Five years of Savage Minds: Its the Content, Stupid

On May 15 2005 Kerim posted the first entry on Savage Minds — a blog which in the past 5 years has grown to over 1,500 entries and over 12,000 comments. Although its hard to make time to blog when you are raising twins and applying for tenure simultaneously, I didn’t want to let the opportunity of our fifth anniversary — ‘wood’, apparently — go without taking a moment to reflect on what a strange and wonderful experience this blog has been.

When we began this blog five years ago we thought (if I can remember correctly) that the anthropology blogosphere was slowly coalescing and we wanted to have a hand in shaping in it. This was the period after the first full flowering of blogging, before the term came to mean either ‘narcissistic discussion of laundry’ or ‘pugilistic political commentary’ — a time when blogging seemed to offer a kind of rich, substantive intellectual debate that the academy promised but often didn’t deliver, and that people who were erudite but uncredentialed craved.

Since then a lot has changed — at a basic level, just who is blogging on SM has shifted over time. To put it simply: it is very very hard to write continuously for five years. Some people have burned out, some have decided (quite sensibly) it was a quixotic waste of time, others simply found that when push came to shove they weren’t up for it. We at Savage minds often worry that our authorship is not diverse enough — that there are not enough women and ‘of color’ people contributing. But — let’s face it — it’s hard to get anyone to agree to sign up for regular blogging when all of us have so many other things on our plates.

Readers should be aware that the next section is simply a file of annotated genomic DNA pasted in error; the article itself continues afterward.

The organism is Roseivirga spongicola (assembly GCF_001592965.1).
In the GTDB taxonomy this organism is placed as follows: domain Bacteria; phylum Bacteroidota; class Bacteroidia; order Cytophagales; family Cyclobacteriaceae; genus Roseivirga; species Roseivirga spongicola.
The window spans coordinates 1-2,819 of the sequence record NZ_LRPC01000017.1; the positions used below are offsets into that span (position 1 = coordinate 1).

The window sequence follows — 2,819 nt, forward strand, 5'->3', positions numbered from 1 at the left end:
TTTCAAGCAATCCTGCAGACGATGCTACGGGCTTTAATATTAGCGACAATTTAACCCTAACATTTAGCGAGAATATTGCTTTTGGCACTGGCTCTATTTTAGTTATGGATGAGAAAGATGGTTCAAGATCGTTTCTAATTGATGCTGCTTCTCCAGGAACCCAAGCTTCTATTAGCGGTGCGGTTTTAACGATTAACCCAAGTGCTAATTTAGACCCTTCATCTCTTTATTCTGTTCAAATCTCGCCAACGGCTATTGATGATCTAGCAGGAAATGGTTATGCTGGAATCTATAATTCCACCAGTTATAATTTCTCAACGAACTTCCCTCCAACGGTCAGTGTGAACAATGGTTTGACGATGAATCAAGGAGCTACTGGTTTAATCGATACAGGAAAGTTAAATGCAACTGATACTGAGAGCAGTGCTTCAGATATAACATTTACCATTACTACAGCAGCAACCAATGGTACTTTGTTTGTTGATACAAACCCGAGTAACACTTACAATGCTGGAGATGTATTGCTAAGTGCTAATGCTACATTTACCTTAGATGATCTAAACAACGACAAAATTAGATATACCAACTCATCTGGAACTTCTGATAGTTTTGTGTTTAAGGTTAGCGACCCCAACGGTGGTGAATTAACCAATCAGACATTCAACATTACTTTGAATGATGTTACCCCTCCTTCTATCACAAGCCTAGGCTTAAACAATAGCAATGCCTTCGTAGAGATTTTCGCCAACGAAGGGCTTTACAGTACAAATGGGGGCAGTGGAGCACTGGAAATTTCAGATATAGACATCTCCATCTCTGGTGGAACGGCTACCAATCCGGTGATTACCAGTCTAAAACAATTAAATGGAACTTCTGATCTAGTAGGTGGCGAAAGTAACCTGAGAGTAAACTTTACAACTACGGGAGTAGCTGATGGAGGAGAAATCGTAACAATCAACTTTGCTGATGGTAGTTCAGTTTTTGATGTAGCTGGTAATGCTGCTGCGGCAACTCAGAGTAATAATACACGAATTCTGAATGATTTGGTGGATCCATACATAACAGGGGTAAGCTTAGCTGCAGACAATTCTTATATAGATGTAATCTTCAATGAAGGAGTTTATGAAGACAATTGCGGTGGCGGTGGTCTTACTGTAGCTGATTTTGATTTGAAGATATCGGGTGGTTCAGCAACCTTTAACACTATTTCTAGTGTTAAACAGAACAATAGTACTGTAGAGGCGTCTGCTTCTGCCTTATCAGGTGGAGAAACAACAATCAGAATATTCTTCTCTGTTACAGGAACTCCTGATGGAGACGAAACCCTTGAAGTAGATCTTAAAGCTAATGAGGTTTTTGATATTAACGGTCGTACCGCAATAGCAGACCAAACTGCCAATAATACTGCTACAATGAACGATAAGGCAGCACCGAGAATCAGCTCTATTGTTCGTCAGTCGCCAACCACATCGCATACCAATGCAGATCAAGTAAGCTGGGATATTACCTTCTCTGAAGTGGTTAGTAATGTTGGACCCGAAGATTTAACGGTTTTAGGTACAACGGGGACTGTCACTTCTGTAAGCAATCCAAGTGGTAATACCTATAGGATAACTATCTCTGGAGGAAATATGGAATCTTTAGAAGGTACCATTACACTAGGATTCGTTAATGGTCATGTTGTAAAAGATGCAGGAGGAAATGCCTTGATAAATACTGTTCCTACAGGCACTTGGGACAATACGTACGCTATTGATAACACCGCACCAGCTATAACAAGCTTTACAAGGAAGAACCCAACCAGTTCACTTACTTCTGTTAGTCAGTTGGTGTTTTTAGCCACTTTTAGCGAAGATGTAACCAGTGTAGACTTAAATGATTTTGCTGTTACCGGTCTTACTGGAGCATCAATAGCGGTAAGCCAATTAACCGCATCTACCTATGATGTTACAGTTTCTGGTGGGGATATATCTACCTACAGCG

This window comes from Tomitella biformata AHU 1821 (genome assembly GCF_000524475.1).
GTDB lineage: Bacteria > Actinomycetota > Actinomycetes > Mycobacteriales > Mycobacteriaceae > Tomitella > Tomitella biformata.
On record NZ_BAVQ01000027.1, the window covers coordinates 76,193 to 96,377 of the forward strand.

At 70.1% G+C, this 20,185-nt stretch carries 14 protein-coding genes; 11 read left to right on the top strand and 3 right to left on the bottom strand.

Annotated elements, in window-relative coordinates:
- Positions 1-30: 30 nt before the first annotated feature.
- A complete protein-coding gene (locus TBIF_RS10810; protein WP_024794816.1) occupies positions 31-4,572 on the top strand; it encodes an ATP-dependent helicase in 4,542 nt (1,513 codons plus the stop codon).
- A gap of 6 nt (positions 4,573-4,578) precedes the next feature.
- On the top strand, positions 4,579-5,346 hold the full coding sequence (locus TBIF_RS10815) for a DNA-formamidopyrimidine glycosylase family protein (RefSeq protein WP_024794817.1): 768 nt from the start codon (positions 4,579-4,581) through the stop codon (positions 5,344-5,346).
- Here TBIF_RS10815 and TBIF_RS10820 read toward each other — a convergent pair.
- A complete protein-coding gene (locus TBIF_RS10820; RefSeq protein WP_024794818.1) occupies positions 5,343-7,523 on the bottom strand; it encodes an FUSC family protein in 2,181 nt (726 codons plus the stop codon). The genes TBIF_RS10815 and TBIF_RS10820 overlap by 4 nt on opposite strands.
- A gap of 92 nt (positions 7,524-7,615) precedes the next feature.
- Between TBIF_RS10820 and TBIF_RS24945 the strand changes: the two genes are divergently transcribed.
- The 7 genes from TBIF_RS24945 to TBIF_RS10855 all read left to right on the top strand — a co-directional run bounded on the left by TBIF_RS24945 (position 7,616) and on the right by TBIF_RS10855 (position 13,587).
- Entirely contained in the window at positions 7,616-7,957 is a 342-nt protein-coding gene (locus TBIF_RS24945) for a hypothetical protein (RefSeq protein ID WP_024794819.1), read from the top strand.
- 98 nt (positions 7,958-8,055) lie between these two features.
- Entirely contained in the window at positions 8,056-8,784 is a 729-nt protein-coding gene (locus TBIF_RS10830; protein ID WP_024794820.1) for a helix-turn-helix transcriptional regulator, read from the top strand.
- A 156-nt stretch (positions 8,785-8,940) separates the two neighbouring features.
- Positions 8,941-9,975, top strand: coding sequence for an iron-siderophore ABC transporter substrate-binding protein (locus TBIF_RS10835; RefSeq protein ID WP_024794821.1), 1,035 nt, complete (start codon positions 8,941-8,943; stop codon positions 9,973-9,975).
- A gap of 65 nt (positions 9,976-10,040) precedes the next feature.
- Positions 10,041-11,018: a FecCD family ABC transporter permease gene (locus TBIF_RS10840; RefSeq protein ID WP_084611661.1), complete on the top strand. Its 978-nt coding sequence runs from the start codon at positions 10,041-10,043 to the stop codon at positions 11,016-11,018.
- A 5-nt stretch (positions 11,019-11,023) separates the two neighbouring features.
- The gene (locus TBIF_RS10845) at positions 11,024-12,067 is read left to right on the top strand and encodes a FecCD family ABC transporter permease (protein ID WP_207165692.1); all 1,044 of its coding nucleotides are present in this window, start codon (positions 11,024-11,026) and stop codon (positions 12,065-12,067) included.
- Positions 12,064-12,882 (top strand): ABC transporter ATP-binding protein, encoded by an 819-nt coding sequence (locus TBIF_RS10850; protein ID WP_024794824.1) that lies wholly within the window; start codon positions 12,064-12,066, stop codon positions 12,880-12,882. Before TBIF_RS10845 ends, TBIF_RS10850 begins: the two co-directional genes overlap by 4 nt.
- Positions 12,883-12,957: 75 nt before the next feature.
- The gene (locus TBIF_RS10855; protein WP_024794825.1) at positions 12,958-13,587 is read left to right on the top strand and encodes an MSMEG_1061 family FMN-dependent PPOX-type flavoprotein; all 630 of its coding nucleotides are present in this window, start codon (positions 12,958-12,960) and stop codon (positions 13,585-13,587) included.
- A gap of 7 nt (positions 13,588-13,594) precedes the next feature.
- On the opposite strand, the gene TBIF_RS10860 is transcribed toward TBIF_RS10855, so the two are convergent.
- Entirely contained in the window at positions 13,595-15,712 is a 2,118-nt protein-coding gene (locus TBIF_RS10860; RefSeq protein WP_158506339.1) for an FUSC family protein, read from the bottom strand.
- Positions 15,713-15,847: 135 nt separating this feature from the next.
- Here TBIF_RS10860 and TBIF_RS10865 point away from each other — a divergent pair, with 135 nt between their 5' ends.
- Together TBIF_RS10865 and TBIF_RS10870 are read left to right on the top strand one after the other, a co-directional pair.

We have also changed in terms of our personnel identities. When this blog started we were all basically graduate students with all of the free time and desire to procrastinate that being a graduate student entails. Since then we have finished our degrees, not finished our degrees, gotten tenure, not gotten tenure, gotten married, gotten divorced (or at least broken up with loved ones), and added — if I am counting correctly — at least four children and one golden retriever to our families. Graduate school, famously, is the place where you have to figure out if the lifelong commitment you made when you were in your twenties is a lifelong commitment you want to make when you are in your thirties. We have grown into this blog the same way a lot of people grow into their career — in fits and starts, encountering it anew as both we and it change, managing reconciliations, making adjustments, imagining new configurations.

The context we write in has changed as well. The anthropology blogosphere has metastasized from a close knit and robust group into a field that has grown large and fragmented — a sure sign of success! The physical anthropology people have their thing, the archaeologists blog more closely about the anthro/arch headlines than we do,  the business/consulting ethnographers are a force unto themselves, the leftists have their own outraged constituency, and there are now a growing number of graduate student (and even undergraduate student) blogs.